Regarp Book Blog

Almost Human: The Astonishing Tale of Homo naledi and the Discovery that Changed Our Human Story, by Lee Berger and John Hawks

Back in 2014, I took a challenging but rewarding MOOC (Massive Open Online Course), “Human Evolution: Past and Future,” a free online course taught by University of Wisconsin-Madison professor of anthropology Dr. John Hawks. Hawks, who might be described as both genial and genius, seems equally devoted to both advancing studies in paleoanthropology, and sharing data cross-discipline for the greater good of scientists, students, and the wider public audience—a heresy that cuts against the grain in scientific as well as academic circles among those who jealously guard their discoveries in order to be the first in line for credit and publication. The course introduced via video clips a leading paleontologist in the field, Lee Berger, whose two remarkable and vastly dissimilar hominin finds in South Africa have each literally shifted the landscape in studies of human evolution.

Berger, who frequently partners with National Geographic, has in common with Hawks an absolute devotion to open access, which has made him unpopular among some of his more traditional peers.  Berger and Hawks passionately believe that—especially given today’s technology and speeds of communication, as well as tendencies towards ever increasing specialization—that such free and open access is essential to fostering advances in all of the related fields. This passion also extends to the general audience, as evidenced in Almost Human: The Astonishing Tale of Homo naledi and the Discovery that Changed Our Human Story, by Lee Berger and John Hawks, a well-written, fast-paced narrative that puts a focus to the latest finds and the cutting-edge technology and techniques of paleoanthropology.

My training is as a historian rather than a paleontologist, but I have been fascinated by fossil finds ever since I was a boy, when I followed the adventures of the Leakey’s in National Geographic, and later bought books by Richard Leakey and Donald Johanson that sit on my shelves to this day. The discovery of the magnificent 3.2-million-year-old Australopithecus afarensis nicknamed “Lucy” was a big deal for this teenager! So, I have to confess to some delight when Berger reveals in the opening chapters that as a youth, on his somewhat circuitous route to paleoanthropology, he thrilled to these very same volumes. Back in those days, it was once remarked that our entire collection of hominin fossils could be displayed on a single large table. As Berger and Hawks remind us in Almost Human, those days are long past!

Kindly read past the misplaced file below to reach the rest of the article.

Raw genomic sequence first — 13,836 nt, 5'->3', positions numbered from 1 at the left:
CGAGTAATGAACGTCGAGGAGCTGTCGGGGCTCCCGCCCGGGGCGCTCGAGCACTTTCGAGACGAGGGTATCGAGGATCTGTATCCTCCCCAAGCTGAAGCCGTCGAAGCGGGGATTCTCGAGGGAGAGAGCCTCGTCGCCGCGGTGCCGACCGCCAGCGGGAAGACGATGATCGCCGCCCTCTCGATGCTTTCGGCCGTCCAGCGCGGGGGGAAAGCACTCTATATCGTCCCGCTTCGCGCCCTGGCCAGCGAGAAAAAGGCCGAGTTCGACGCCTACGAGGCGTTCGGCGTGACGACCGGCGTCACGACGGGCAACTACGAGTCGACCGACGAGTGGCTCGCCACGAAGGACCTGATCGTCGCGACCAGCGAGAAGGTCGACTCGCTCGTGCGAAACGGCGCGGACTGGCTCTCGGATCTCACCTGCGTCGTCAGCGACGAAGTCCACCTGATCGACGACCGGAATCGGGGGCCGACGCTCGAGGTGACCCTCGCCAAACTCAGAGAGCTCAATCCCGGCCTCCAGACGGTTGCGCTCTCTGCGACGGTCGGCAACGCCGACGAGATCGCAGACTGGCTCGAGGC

This is a very exciting time for studies in human evolution, both because of a plethora of new fossil discoveries, as well as stunning advances in technology that permit a far more detailed knowledge of the lifeways of our early hominin antecedents. For instance, we can now determine with some certainty, based upon carbon isotopes retrieved from fossil teeth, what the owners of those teeth once dined upon. And rather than the familiar “tree of evolution” found in early textbooks, we now know that the model is far “bushier,” with many descendants of a distant common ancestor that turned into dead ends.  Modern humans, Homo sapiens sapiens, are the only surviving species of the genus Homo, but paleoanthropology has revealed that we have many extinct relatives, and we will likely stumble upon many more.  In addition to Lucy, there were several other australopithecines, which are not in our direct line of descent, as well as a number of Homo varieties, including the recent surprising and controversial discovery of Homo floresiensis, nicknamed the “Hobbit,” a kind of dwarf hominin that inhabited the Indonesian island of Flores. Far less ancient Denisovans have been found in Asia that are, like Neanderthals, archaic humans. Clearly there is no straight line from our ancestors to us.

Perhaps nothing underscores that more than the two astonishing discoveries directed by Lee Berger.  The first, the nearly two-million-year-old fossils of Australopithecus sediba, was actually found not by Berger but by his nine-year-old son in 2008. What is remarkable about sediba is that despite its antiquity, it sports surprisingly modern hands and quite humanlike ankles, yet also—significantly—retains the more ape-like attributes often characteristic to an australopithecine.  Such a weird amalgam of features both ancient and more recent are termed “mosaics” by paleontologists, and there was probably no greater example of this than sediba.